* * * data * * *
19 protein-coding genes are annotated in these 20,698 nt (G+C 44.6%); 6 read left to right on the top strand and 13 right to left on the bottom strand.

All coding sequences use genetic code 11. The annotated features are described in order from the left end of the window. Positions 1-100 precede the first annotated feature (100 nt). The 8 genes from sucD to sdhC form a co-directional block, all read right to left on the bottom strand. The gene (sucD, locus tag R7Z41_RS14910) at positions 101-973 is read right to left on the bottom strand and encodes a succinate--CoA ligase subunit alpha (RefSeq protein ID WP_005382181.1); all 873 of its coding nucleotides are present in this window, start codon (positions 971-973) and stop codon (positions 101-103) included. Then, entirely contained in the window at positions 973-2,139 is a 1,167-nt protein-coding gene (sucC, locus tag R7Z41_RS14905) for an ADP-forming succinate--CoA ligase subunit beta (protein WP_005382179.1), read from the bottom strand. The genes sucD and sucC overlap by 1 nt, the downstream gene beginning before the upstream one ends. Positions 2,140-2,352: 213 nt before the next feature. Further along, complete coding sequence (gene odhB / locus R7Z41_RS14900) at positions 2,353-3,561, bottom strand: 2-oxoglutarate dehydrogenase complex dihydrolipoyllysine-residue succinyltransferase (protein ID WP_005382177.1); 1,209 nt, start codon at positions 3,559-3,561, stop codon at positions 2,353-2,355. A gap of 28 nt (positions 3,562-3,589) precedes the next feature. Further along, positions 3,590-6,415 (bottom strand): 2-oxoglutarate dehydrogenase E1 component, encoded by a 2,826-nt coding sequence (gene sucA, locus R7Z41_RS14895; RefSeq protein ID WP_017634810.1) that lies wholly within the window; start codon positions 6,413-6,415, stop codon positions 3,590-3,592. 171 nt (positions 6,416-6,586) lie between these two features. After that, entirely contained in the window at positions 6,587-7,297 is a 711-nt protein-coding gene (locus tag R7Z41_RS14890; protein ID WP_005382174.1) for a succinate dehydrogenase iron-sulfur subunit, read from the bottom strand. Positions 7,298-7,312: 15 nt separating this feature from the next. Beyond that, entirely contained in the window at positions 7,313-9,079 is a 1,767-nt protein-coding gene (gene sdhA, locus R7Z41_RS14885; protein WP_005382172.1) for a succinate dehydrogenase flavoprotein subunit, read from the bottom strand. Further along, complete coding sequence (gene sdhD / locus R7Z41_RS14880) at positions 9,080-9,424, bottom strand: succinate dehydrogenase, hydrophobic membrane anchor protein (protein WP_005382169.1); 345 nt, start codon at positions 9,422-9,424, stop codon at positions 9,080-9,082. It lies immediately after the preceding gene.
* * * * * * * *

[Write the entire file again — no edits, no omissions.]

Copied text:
19 protein-coding genes are annotated in these 20,698 nt (G+C 44.6%); 6 read left to right on the top strand and 13 right to left on the bottom strand.

All coding sequences use genetic code 11. The annotated features are described in order from the left end of the window. Positions 1-100 precede the first annotated feature (100 nt). The 8 genes from sucD to sdhC form a co-directional block, all read right to left on the bottom strand. The gene (sucD, locus tag R7Z41_RS14910) at positions 101-973 is read right to left on the bottom strand and encodes a succinate--CoA ligase subunit alpha (RefSeq protein ID WP_005382181.1); all 873 of its coding nucleotides are present in this window, start codon (positions 971-973) and stop codon (positions 101-103) included. Then, entirely contained in the window at positions 973-2,139 is a 1,167-nt protein-coding gene (sucC, locus tag R7Z41_RS14905) for an ADP-forming succinate--CoA ligase subunit beta (protein WP_005382179.1), read from the bottom strand. The genes sucD and sucC overlap by 1 nt, the downstream gene beginning before the upstream one ends. Positions 2,140-2,352: 213 nt before the next feature. Further along, complete coding sequence (gene odhB / locus R7Z41_RS14900) at positions 2,353-3,561, bottom strand: 2-oxoglutarate dehydrogenase complex dihydrolipoyllysine-residue succinyltransferase (protein ID WP_005382177.1); 1,209 nt, start codon at positions 3,559-3,561, stop codon at positions 2,353-2,355. A gap of 28 nt (positions 3,562-3,589) precedes the next feature. Further along, positions 3,590-6,415 (bottom strand): 2-oxoglutarate dehydrogenase E1 component, encoded by a 2,826-nt coding sequence (gene sucA, locus R7Z41_RS14895; RefSeq protein ID WP_017634810.1) that lies wholly within the window; start codon positions 6,413-6,415, stop codon positions 3,590-3,592. 171 nt (positions 6,416-6,586) lie between these two features. After that, entirely contained in the window at positions 6,587-7,297 is a 711-nt protein-coding gene (locus tag R7Z41_RS14890; protein ID WP_005382174.1) for a succinate dehydrogenase iron-sulfur subunit, read from the bottom strand. Positions 7,298-7,312: 15 nt separating this feature from the next. Beyond that, entirely contained in the window at positions 7,313-9,079 is a 1,767-nt protein-coding gene (gene sdhA, locus R7Z41_RS14885; protein WP_005382172.1) for a succinate dehydrogenase flavoprotein subunit, read from the bottom strand. Further along, complete coding sequence (gene sdhD / locus R7Z41_RS14880) at positions 9,080-9,424, bottom strand: succinate dehydrogenase, hydrophobic membrane anchor protein (protein WP_005382169.1); 345 nt, start codon at positions 9,422-9,424, stop codon at positions 9,080-9,082. It lies immediately after the preceding gene.